As we readily see from the table, the responses for ...
PDC Energy, Inc. ("PDC" or the "Company") (Nasdaq: PDCE) today announced that it closed yesterday, June 18, 2013, on the previously disclosed sale of its non-core Colorado natural gas assets.
The Company's non-core Colorado assets were sold to Caerus Oil and Gas LLC for approximately $185 million in net proceeds, subject to customary post-closing adjustments. Under the purchase and sale agreement, the transaction was given economic effect as of January 1, 2013. The assets sold are approximately 99% natural gas in terms of reserves and include an estimated 85 billion cubic feet equivalent (Bcfe) of net proved developed producing reserves as of December 31, 2012. The assets produced approximately 40 million net cubic feet of natural gas equivalent per day in the first quarter of...
LZB - La-Z-Boy, Inc. – Shares in furniture producer, La-Z-Boy, Inc., increased as much as 3.9% to $19.80 at the start of the session, the highest level since 2004, ahead of the company’s fourth-quarter earnings report after the closing bell today. Options volume is up ahead of the report, with roughly 400 contracts in play this afternoon versus average daily volume of around 80 contracts. Trading in La-Z-Boy call options is outpacing puts, with the call/put ratio up above 4.3 as of the time of this writing. Some traders appear to be p...
The market responded well today to good economic news and to the positive and somewhat surprising response to the election of a moderate Iranian President. Some moderation in Turkey didn’t hurt either, and overnight positive markets in Asia and Europe gave bullish investors enough encouragement to buy equities broadly.
This drove all three major domestic indices up about 1% before a late small selloff left the S&P 500 Index up nearly 1% and the Nasdaq and Dow Jones Industrial Average both up well over 0.5%. We think it likely this week that the market will challenge highs set in late May.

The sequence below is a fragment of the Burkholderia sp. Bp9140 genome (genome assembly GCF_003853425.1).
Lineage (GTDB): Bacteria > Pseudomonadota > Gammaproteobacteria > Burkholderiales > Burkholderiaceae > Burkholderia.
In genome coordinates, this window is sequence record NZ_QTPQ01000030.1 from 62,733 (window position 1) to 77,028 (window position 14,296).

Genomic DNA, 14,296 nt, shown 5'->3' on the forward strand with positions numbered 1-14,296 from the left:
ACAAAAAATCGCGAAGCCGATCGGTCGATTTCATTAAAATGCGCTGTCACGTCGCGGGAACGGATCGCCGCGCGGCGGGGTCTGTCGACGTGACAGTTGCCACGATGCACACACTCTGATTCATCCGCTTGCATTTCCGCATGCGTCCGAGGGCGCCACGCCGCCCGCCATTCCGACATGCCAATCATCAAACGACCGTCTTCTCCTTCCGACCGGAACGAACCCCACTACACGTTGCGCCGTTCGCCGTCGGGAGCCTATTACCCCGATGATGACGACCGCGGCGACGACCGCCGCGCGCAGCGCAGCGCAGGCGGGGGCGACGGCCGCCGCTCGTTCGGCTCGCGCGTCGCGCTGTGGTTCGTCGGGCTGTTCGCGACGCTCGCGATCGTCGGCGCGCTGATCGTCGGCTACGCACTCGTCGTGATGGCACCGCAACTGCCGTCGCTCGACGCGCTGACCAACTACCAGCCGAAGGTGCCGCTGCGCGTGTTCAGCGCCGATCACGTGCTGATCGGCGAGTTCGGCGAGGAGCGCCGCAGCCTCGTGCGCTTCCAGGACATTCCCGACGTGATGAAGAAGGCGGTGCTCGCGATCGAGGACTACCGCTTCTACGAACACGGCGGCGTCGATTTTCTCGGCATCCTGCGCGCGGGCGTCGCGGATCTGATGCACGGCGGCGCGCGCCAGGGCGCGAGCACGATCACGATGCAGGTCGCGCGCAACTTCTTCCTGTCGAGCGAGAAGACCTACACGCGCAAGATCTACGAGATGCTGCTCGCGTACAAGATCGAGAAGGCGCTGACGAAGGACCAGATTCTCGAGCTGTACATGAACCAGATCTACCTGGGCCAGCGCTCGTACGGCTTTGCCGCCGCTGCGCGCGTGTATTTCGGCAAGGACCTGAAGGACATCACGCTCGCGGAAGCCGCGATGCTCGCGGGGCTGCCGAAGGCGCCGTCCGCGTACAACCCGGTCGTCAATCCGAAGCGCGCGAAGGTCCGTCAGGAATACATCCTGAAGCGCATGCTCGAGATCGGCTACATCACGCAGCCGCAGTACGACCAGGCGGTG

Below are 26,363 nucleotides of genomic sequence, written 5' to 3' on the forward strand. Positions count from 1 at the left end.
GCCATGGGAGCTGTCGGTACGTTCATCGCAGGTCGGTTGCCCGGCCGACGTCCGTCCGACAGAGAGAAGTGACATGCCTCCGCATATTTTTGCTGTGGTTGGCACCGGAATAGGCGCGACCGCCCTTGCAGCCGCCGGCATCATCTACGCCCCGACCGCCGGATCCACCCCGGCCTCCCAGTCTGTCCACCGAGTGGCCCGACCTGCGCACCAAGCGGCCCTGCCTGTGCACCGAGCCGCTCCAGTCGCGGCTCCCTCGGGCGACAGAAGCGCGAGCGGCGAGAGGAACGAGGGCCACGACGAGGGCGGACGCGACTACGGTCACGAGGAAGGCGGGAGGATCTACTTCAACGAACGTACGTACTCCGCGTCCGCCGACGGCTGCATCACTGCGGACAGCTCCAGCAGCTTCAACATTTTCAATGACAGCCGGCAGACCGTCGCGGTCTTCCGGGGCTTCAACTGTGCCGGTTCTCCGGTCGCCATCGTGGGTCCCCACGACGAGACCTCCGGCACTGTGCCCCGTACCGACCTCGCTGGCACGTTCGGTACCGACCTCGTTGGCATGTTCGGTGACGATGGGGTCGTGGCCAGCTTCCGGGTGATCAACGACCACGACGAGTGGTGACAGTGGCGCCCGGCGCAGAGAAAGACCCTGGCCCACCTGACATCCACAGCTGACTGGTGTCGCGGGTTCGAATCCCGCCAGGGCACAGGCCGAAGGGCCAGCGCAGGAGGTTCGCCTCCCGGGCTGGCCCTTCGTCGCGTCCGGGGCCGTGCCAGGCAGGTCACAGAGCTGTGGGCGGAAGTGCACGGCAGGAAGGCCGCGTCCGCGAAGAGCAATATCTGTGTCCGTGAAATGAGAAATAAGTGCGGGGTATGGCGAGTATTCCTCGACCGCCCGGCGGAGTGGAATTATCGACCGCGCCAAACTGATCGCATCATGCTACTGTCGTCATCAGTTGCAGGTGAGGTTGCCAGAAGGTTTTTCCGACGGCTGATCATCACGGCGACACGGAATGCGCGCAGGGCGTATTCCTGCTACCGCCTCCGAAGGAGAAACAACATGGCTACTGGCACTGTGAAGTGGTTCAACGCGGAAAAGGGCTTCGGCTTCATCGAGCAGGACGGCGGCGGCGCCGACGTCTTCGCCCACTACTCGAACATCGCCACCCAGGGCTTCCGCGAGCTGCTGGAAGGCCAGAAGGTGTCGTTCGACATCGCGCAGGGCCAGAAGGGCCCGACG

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This post is for all our live virtual trade ideas and daily comments. Please click on "comments" below to follow our live discussion. All of our current trades are listed in the spreadsheet below, with entry price (1/2 in and All in), and exit prices (1/3 out, 2/3 out, and All out).
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I am going to share with you how I manage my IRA and the power of reducing your cost basis. My goal each year is a 20% return in my IRA. Sometimes I make it and sometimes I don't, but I believe that all of my success is due to reducing my cost basis. To illustrate the power of reducing your cost basis here are some trades we did last year. These trades are taken from an educational portfolio we ran in a paper-trading account for a little more than a year.
We bought RIG on 5/15/2012 for $44.13, sold it on 1/18/2013 for $46 but booked a profit of $1,154.
We bought MT on 1/4/2012 for $19.24, sold it on 12/21/2012 for $15 but booked a profit of $454.
We bought CHK on 1/27/2012 for $21.93, sold it on 10/19/2012 for $18 b...
Stock market posts another record setting week, but the big news came after Friday’s close.
Courtesy of NASA
The stock market put on another record setting show with the Dow Jones Industrial Average (NYSEARCA:DIA) closing at a record high 15,118 and the S&P 500 (NYSEARCA:SPY) closing at 1633.70, another all time closing high.
For the week, the Dow Jones Industrial Average (NYSEARCA:DIA) gained 1%, the S&P 500 (NYSEARCA:SPY) climbed 1.2%, the Nasdaq Composite (NYSEARCA:...
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Well, well, well....it is good to know that there are others in the scientific arena who believed that YMI Bioscience's data (cough - Gilead) is a better drug than Incyte's Jakafi. Now, the definitive data are still unknown, but there was enough evidence from a Phase 2 trial to take a small risk for a huge reward. So, let's forget about Apple (AAPL), and do nothing but biotechs from now until Congress passes universal health care coverage for prescriptions....and drive the prices down so that research and development is no longer feasible to conduct in the US. Even Seattle Genetics (SGEN) has been on a tear as of late...